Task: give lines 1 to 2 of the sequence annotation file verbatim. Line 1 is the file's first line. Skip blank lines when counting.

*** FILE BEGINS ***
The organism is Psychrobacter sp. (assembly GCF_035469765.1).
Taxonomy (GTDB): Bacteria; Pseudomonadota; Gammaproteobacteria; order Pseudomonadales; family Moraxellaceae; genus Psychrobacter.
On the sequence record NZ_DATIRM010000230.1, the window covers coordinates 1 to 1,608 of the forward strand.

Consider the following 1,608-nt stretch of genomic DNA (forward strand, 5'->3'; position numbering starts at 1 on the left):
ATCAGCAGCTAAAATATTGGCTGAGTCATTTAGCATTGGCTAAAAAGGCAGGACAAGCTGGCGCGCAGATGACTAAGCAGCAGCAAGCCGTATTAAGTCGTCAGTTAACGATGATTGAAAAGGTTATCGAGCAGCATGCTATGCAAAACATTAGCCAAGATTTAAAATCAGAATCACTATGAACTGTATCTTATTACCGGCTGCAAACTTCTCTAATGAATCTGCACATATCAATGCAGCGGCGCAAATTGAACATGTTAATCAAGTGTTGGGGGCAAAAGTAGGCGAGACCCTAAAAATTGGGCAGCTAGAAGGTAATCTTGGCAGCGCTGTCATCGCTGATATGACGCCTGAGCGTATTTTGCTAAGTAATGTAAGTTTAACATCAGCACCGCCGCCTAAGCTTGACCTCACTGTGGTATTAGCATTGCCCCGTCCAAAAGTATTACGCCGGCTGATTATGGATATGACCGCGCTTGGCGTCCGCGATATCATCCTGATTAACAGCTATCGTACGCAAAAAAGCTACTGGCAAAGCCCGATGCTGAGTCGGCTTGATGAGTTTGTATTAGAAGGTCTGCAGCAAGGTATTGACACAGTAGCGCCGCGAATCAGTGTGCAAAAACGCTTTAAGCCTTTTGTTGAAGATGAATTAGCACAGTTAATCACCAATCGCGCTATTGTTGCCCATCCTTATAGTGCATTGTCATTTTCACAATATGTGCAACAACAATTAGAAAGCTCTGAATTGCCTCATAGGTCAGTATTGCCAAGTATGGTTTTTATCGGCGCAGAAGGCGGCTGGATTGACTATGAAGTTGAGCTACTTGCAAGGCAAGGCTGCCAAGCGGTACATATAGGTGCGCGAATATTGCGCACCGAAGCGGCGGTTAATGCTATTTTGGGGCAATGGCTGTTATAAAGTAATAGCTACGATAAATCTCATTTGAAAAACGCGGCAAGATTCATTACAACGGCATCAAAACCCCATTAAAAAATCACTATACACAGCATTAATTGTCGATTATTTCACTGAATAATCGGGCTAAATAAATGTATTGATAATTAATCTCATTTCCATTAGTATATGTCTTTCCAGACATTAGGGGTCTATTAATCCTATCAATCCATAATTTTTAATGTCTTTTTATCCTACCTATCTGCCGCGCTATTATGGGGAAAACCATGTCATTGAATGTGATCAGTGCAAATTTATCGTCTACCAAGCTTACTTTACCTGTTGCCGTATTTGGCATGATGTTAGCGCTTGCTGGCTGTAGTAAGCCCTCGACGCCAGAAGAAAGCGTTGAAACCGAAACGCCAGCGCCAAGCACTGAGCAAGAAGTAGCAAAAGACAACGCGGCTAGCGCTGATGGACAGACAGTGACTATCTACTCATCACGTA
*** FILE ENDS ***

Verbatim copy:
The organism is Psychrobacter sp. (assembly GCF_035469765.1).
Taxonomy (GTDB): Bacteria; Pseudomonadota; Gammaproteobacteria; order Pseudomonadales; family Moraxellaceae; genus Psychrobacter.